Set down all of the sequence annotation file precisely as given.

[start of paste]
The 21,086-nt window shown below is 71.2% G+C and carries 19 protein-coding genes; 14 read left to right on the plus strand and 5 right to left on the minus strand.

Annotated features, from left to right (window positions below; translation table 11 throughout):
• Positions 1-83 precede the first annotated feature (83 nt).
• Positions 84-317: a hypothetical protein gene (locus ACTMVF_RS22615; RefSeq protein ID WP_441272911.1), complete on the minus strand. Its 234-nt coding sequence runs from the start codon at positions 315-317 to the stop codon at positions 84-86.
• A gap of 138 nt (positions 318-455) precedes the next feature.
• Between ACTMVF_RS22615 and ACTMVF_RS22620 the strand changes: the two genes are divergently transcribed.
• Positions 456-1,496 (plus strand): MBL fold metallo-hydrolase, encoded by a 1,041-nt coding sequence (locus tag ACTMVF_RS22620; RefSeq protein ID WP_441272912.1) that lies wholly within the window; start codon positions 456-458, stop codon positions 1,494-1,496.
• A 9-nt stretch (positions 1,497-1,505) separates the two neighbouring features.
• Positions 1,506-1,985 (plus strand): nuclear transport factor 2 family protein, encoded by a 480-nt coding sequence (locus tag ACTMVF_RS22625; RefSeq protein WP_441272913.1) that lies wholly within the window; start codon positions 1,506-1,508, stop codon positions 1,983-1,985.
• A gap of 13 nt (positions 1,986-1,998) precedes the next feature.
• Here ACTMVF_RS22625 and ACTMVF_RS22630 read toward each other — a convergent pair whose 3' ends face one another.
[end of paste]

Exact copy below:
The 21,086-nt window shown below is 71.2% G+C and carries 19 protein-coding genes; 14 read left to right on the plus strand and 5 right to left on the minus strand.

Annotated features, from left to right (window positions below; translation table 11 throughout):
• Positions 1-83 precede the first annotated feature (83 nt).
• Positions 84-317: a hypothetical protein gene (locus ACTMVF_RS22615; RefSeq protein ID WP_441272911.1), complete on the minus strand. Its 234-nt coding sequence runs from the start codon at positions 315-317 to the stop codon at positions 84-86.
• A gap of 138 nt (positions 318-455) precedes the next feature.
• Between ACTMVF_RS22615 and ACTMVF_RS22620 the strand changes: the two genes are divergently transcribed.
• Positions 456-1,496 (plus strand): MBL fold metallo-hydrolase, encoded by a 1,041-nt coding sequence (locus tag ACTMVF_RS22620; RefSeq protein ID WP_441272912.1) that lies wholly within the window; start codon positions 456-458, stop codon positions 1,494-1,496.
• A 9-nt stretch (positions 1,497-1,505) separates the two neighbouring features.
• Positions 1,506-1,985 (plus strand): nuclear transport factor 2 family protein, encoded by a 480-nt coding sequence (locus tag ACTMVF_RS22625; RefSeq protein WP_441272913.1) that lies wholly within the window; start codon positions 1,506-1,508, stop codon positions 1,983-1,985.
• A gap of 13 nt (positions 1,986-1,998) precedes the next feature.
• Here ACTMVF_RS22625 and ACTMVF_RS22630 read toward each other — a convergent pair whose 3' ends face one another.